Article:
More Peace Feelers.

Economic Strain in Germany.

MINISTERS of course know more than the general public, but ordinary Members of Parliament are perhaps a little “wiser” than the majority of us.

It is, nevertheless, worth putting on record – and the information comes from an unimpeachable source – that the general impression at Westminster is that the war cannot last over another year.

There is the somewhat disquieting correlation that if hostilities cease in the late summer or autumn of 1917 the Allies will have no spectacular military triumph to boast about – such as, for example, the triumphant entry, after a series of smashing victories on German soil, of Allied troops into Berlin.

But all the same Germany’s submission must be preceded by Germany’s military defeat, whatever part the economical factor may play in bringing about surrender.

They may be beaten on this side of the Rhine or on the other, but they will be beaten and thoroughly, and it is recognition of the fate in store for them which has induced them for months past to put out all kinds of feelers in the direction of peace.

As hopes of a separate peace with one or other of the belligerents vanished more general proposals took shape, and there can be little doubt that, through the medium of neutral countries these proposals have been at least made known to the Entente Powers.

Efforts have also been made by Germany to induce non-fighting nations to discuss and recommend a cessation of hostilities.

We learn in a telegram to hand this morning, that the “New York Times” came out yesterday “definitely in favour of the theory that the time is nearly ripe... for the war to be closed by international agreement, wherein the United States shall participate.”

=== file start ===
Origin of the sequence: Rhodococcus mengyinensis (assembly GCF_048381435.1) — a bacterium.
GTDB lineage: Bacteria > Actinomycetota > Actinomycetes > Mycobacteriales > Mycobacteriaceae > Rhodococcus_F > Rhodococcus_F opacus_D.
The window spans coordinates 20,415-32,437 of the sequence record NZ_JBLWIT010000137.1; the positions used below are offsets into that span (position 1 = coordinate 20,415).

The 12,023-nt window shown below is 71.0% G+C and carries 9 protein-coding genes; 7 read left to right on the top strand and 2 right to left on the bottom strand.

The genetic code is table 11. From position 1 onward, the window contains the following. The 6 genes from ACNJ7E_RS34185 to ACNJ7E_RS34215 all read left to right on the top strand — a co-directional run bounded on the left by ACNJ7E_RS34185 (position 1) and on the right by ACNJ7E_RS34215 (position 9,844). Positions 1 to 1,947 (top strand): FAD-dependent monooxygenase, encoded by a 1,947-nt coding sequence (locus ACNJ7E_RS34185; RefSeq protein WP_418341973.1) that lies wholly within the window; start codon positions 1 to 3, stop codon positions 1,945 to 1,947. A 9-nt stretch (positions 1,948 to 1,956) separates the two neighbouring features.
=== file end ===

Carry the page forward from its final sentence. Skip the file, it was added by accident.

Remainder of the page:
Strong hopes (we learn from another source) are entertained at Potsdam and by supporters of the Imperial Chancellor generally that President Wilson may be induced to celebrate Christmas by issuing an appeal to the belligerent Powers to arrange an armistice so as to pave the way for an immediate negotiation.

The latest formula of what may be termed “the Chancellor party” – which does not include the bulk of materialist opinion – is that such negotiation could begin on the basis of the territorial status quo ante bellum, European and Colonial alike, coupled with an economic arrangement giving Germany command in the internal affairs of Belgium and a free right over the port of Antwerp.

In addition there would be an international loan for the purposes of reconstructing destroyed houses and farms, and such a rectification of frontiers as would secure the Central Powers from sudden attack by any of their present enemies.

It is only necessary to state that these terms make it plain that it would be unwise on the part of any neutral to attempt to induce the Entente Powers to agree to take them as a basis for negotiation.

Taking them as they stand, they would be regarded in every part of the British Empire as impossible.

That Germany as a whole wants peace – though naturally on its own terms – seems at this moment undeniable, and on commercial as well as political grounds.